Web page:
A next mission to measure the rise in sea level

A next mission to measure the rise in sea level


The United States and Europe will come together to launch a mission to measure one of the most obvious signs of global warming: rising sea levels.

The oceans are an essential pillar of our ecosystem. They alone are able to absorb more than a quarter of our greenhouse gas emissions. The problem is that they are heating up. In fact, the glaciers melt and the water expands, leading to a rise in sea level. It is also important to know that the more an ocean heats up, the less it absorbs CO2. And inevitably, there are consequences.

A heavy human and financial toll
Recently, a study published by the National Oceanographic Center of the United Kingdom (NOC) revealed that floods caused by rising sea levels could cost $ 14 trillion a year by 2100. Another study published in Nature Communications estimated that up to 300 million people living in coastal areas could be affected by floods aggravated by climate change in 2050.

Given these projections, it is therefore very important to be able to accurately assess this rise in sea level. In this sense, several satellites have already been put in place in recent decades. Together, these instruments found that sea level climbed steadily by 3 mm per year. Nevertheless, the situation seems to be getting worse in recent years.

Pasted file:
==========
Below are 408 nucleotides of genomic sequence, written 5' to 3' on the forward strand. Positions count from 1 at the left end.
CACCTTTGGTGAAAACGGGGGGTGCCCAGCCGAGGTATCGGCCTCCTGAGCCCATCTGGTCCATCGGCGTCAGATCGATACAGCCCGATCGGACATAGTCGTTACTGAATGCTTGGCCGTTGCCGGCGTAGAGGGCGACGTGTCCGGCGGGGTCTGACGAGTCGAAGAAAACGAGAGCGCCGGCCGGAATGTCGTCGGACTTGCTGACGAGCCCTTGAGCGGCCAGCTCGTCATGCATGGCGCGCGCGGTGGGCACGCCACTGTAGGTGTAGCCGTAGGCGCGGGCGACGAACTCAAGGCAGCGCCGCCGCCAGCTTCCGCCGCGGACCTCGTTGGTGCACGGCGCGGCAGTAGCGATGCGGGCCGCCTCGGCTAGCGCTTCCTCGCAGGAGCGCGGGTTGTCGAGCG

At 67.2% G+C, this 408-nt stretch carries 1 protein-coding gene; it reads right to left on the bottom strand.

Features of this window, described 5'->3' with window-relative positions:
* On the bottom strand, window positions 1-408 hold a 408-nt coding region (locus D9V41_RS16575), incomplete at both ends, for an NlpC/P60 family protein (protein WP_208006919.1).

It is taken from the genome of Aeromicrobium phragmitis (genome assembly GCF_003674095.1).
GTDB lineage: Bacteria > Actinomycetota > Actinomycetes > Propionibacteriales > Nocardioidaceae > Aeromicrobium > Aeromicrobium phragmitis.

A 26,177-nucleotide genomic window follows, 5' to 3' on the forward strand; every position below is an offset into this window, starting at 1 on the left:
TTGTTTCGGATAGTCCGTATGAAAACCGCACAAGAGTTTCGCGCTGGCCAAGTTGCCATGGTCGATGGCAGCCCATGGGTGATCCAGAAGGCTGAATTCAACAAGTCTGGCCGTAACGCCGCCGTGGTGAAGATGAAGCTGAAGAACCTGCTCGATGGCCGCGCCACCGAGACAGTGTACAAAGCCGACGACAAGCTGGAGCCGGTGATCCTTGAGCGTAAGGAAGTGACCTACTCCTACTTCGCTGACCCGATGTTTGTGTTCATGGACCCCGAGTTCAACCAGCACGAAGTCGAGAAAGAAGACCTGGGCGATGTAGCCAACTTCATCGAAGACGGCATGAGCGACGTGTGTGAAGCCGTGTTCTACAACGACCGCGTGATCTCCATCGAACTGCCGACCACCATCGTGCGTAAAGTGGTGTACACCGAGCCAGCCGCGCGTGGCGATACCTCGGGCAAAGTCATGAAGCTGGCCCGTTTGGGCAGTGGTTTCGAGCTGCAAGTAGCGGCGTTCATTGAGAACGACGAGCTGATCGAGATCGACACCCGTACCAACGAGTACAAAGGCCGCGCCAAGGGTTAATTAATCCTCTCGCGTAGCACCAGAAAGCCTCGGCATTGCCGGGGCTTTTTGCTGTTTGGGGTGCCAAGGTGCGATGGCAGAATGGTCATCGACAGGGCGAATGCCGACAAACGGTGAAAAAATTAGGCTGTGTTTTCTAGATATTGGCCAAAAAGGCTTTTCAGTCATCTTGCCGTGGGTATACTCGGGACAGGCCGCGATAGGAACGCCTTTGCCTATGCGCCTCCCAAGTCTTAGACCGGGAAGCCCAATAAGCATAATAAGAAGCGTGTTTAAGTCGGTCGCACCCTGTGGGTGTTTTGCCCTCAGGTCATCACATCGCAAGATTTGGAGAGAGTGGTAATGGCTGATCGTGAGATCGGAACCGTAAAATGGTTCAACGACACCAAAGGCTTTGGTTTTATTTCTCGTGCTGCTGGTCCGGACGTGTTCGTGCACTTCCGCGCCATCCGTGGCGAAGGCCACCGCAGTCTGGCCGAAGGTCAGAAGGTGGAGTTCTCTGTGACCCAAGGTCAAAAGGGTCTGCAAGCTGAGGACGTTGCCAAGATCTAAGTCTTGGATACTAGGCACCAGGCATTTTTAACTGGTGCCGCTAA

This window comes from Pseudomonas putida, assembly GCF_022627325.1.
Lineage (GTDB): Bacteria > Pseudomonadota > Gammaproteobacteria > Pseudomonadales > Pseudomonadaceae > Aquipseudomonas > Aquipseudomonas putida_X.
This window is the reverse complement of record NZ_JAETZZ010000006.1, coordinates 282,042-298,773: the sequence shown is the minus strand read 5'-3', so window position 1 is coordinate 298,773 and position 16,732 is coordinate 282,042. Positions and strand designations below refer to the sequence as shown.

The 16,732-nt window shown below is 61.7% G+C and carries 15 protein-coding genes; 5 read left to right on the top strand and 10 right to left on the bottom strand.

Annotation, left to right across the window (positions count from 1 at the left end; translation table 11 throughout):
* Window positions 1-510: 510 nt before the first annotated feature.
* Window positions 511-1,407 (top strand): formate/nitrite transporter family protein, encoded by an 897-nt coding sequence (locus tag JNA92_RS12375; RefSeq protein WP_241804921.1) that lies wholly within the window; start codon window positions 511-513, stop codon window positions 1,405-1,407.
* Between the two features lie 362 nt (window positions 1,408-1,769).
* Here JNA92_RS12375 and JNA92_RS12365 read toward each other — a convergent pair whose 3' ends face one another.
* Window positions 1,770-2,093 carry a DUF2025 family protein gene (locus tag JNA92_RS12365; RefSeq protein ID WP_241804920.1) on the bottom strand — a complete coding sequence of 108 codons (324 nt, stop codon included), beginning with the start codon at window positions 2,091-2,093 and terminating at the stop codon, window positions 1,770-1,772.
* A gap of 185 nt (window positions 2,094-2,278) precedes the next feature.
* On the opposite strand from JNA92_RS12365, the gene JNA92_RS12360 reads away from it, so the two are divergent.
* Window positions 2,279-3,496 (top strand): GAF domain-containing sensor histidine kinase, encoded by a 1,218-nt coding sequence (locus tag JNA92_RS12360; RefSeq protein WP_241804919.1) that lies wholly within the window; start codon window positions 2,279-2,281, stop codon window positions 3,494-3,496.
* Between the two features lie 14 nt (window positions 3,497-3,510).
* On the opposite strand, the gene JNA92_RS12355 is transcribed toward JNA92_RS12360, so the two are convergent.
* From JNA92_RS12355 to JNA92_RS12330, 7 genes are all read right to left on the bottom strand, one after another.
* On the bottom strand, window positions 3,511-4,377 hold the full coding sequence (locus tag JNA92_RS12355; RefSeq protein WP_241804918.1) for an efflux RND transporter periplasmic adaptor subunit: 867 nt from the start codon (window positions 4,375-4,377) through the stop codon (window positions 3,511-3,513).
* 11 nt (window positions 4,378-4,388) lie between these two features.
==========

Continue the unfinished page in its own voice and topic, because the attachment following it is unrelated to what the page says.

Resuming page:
A major mission
Given the urgency of the situation, ESA, the European Organization for the Exploitation of Meteorological Satellites (EUMETSAT), NASA and the National Oceanic and Atmospheric Administration (NOAA) are currently collaborating on the development of a joint mission.

The Sentinel-6 / Jason-CS project plans to send two satellites (Sentinel-6A and Sentinel-6B) into orbit to keep a close eye on this rising sea level until 2030. The first one will be launched as soon as next year from Vandenberg US Air Base by a SpaceX Falcon 9 rocket. The second will be put into orbit five years later.

Together, these two satellites will be able to assess the rise of water to the nearest millimeter by sweeping 95% of ocean coverage. Once processed, this data should allow us to truly become aware of the magnitude of the problem. Then we can put the appropriate measures in place.